I’d like to buy an argument.

Monty Python Argument Clinic

A man walks into a clinic to purchase the opportunity to quarrel. It’s an old Monty Python skit that takes a satirical look at weird services you can buy. Strangely enough, I wish that were an actual thing.

The holidays are challenging. Last month, many of us got together with people we love and are related to (not mutually exclusive), but don’t always see eye to eye with. Dinner conversations were fraught with land mines and taboo subjects, and we were happy when we get to dessert unscathed. A month earlier, midterm election painted partisan lines so boldly it’s hard to see the other side. When did we come to the conclusion that if someone doesn’t agree with us, they were evil, unworthy and immoral? NYU professor, Jonathan Haidt said, “Morality binds and blinds. It binds us into ideological teams that fight each other as though the fate of the world depended on our side winning each battle. It blinds us to the fact that each team is composed of good people who have something important to say.”

~Echo chambers in Sensurround~

I long for intellectual discourse. I desire the opportunity to delve deep into a subject and explore reasonings that differ from mine. Not to prove others wrong, as much as strengthen my ideas. Why is it so important to “win” and point out others are at fault? Does it feel good? Perhaps, but I find it a shallow victory, there’s little glory and the prize is that we created larger chasms. You end up standing on a mantle with people who are so much like you it’s an echo chamber in Sensurround. I want rich interactions filled with juicy discourse. Michael Palin argued that, “An argument is a connected series of statements intended to establish a proposition….it’s an intellectual process.”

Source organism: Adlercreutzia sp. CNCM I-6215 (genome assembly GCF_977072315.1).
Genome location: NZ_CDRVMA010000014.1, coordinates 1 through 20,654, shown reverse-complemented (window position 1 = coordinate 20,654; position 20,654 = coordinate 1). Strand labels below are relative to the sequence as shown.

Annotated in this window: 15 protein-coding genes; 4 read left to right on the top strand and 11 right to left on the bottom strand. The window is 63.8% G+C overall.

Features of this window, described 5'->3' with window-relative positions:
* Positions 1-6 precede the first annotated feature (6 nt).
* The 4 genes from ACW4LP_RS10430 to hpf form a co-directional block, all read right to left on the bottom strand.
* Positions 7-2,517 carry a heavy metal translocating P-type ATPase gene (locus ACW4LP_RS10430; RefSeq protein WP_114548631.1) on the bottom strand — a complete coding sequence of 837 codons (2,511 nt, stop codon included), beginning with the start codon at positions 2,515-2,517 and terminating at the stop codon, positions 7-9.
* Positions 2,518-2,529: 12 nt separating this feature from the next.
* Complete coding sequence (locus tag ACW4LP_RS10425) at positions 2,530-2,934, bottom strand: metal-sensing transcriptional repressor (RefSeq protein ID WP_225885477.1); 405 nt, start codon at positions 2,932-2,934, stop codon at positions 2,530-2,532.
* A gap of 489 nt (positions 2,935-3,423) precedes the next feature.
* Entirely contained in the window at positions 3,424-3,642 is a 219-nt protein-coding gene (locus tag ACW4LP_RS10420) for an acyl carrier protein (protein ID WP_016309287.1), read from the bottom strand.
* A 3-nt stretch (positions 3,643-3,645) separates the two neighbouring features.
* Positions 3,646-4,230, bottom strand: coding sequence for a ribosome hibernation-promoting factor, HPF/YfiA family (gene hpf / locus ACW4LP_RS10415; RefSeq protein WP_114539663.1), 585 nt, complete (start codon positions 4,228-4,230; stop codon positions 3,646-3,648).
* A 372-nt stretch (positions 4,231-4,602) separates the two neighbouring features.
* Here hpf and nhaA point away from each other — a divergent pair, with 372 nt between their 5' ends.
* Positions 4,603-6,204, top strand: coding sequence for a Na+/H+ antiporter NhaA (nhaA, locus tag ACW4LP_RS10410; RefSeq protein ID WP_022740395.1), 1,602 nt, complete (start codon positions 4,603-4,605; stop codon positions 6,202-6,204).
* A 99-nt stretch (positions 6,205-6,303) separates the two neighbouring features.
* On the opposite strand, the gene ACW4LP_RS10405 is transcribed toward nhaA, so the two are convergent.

I’m bored with people ‘unfriending’ those who do not share your viewpoint. It’s too simple, too lackadaisical. There’s little effort to expand one’s own knowledge and understanding. To learn and grow beyond one’s current state and possibly, be…(gasp) wrong. There’s risk, there’s vulnerability and there’s a chance that one may need to reexamine their thinking.

I would also argue our creativity and innovation are effected by this lack of discourse. Bear with me a minute. In order to create or innovate, you try something that’s never been done, or at least never been done by you. There’s risk and chance involved. In a world that revolves around the realm of teaching to the test, where there’s little margin for failure, no one who wants to excel would stray from the known, time proven model. There’s little grace given and no sense in trying. Author Daniel Coyle of The Culture Code writes about creating stronger communities. He discusses the need to be vulnerable to create trust and belonging cues for connections.

Belonging cues possess three basic qualities: 1. Energy: They invest in the exchange that is occurring 2. Individualization: They treat the person as unique and valued 3. Future orientation: They signal the relationship will continue.” ~ Daniel Coyle

These days there is precious little effort in this direction. The divide grows and we become more fractal and disjointed. Yes, Robert Frost, “good fences make good neighbors”, and I’d venture to add, good arguments make for better discussions, growth, learning, creativity and community.

Community & Ecosystem Builder, Collaborator, Catalyst, Speaker/ Facilitator. Lover of words, ideas and people.

Get the Medium app

A button that says 'Download on the App Store', and if clicked it will lead you to the iOS App store
A button that says 'Get it on, Google Play', and if clicked it will lead you to the Google Play store